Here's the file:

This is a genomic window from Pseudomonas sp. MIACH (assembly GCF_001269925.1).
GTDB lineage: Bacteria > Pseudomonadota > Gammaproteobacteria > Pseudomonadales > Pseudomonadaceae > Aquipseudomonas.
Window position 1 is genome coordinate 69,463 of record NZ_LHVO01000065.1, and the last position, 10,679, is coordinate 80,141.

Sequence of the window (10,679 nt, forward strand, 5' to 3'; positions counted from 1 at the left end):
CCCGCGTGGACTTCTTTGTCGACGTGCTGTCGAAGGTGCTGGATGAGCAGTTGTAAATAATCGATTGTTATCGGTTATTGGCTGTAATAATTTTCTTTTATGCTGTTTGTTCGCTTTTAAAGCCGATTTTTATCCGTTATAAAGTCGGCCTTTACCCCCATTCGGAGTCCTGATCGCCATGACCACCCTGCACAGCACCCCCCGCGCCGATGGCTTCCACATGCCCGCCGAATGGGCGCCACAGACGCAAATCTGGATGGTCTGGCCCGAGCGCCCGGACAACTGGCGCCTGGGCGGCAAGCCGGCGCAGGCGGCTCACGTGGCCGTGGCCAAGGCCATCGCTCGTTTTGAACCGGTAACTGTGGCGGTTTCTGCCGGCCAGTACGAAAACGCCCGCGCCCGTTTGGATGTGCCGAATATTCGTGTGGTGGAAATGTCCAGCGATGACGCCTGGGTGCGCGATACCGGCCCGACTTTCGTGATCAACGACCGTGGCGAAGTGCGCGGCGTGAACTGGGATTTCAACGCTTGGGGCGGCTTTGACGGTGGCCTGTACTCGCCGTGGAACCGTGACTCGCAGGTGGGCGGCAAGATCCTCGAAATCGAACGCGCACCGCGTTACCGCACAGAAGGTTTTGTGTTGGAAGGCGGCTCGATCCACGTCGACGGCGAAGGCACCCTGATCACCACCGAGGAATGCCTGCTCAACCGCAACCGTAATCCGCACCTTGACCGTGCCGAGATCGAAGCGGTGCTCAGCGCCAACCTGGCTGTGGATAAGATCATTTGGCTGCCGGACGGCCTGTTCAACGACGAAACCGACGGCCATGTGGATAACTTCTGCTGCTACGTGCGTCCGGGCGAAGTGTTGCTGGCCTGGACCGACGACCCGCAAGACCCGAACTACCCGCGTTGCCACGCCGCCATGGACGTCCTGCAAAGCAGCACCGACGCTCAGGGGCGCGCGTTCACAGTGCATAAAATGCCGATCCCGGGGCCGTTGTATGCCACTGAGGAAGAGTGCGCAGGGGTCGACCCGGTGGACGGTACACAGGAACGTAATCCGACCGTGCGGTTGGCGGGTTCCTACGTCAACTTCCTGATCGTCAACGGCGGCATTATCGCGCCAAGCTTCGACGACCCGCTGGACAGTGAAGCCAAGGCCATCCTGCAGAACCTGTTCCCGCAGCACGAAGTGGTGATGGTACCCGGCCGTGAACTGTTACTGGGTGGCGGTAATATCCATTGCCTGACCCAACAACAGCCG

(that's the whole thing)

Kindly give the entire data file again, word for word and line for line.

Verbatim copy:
This is a genomic window from Pseudomonas sp. MIACH (assembly GCF_001269925.1).
GTDB lineage: Bacteria > Pseudomonadota > Gammaproteobacteria > Pseudomonadales > Pseudomonadaceae > Aquipseudomonas.
Window position 1 is genome coordinate 69,463 of record NZ_LHVO01000065.1, and the last position, 10,679, is coordinate 80,141.

Sequence of the window (10,679 nt, forward strand, 5' to 3'; positions counted from 1 at the left end):
CCCGCGTGGACTTCTTTGTCGACGTGCTGTCGAAGGTGCTGGATGAGCAGTTGTAAATAATCGATTGTTATCGGTTATTGGCTGTAATAATTTTCTTTTATGCTGTTTGTTCGCTTTTAAAGCCGATTTTTATCCGTTATAAAGTCGGCCTTTACCCCCATTCGGAGTCCTGATCGCCATGACCACCCTGCACAGCACCCCCCGCGCCGATGGCTTCCACATGCCCGCCGAATGGGCGCCACAGACGCAAATCTGGATGGTCTGGCCCGAGCGCCCGGACAACTGGCGCCTGGGCGGCAAGCCGGCGCAGGCGGCTCACGTGGCCGTGGCCAAGGCCATCGCTCGTTTTGAACCGGTAACTGTGGCGGTTTCTGCCGGCCAGTACGAAAACGCCCGCGCCCGTTTGGATGTGCCGAATATTCGTGTGGTGGAAATGTCCAGCGATGACGCCTGGGTGCGCGATACCGGCCCGACTTTCGTGATCAACGACCGTGGCGAAGTGCGCGGCGTGAACTGGGATTTCAACGCTTGGGGCGGCTTTGACGGTGGCCTGTACTCGCCGTGGAACCGTGACTCGCAGGTGGGCGGCAAGATCCTCGAAATCGAACGCGCACCGCGTTACCGCACAGAAGGTTTTGTGTTGGAAGGCGGCTCGATCCACGTCGACGGCGAAGGCACCCTGATCACCACCGAGGAATGCCTGCTCAACCGCAACCGTAATCCGCACCTTGACCGTGCCGAGATCGAAGCGGTGCTCAGCGCCAACCTGGCTGTGGATAAGATCATTTGGCTGCCGGACGGCCTGTTCAACGACGAAACCGACGGCCATGTGGATAACTTCTGCTGCTACGTGCGTCCGGGCGAAGTGTTGCTGGCCTGGACCGACGACCCGCAAGACCCGAACTACCCGCGTTGCCACGCCGCCATGGACGTCCTGCAAAGCAGCACCGACGCTCAGGGGCGCGCGTTCACAGTGCATAAAATGCCGATCCCGGGGCCGTTGTATGCCACTGAGGAAGAGTGCGCAGGGGTCGACCCGGTGGACGGTACACAGGAACGTAATCCGACCGTGCGGTTGGCGGGTTCCTACGTCAACTTCCTGATCGTCAACGGCGGCATTATCGCGCCAAGCTTCGACGACCCGCTGGACAGTGAAGCCAAGGCCATCCTGCAGAACCTGTTCCCGCAGCACGAAGTGGTGATGGTACCCGGCCGTGAACTGTTACTGGGTGGCGGTAATATCCATTGCCTGACCCAACAACAGCCG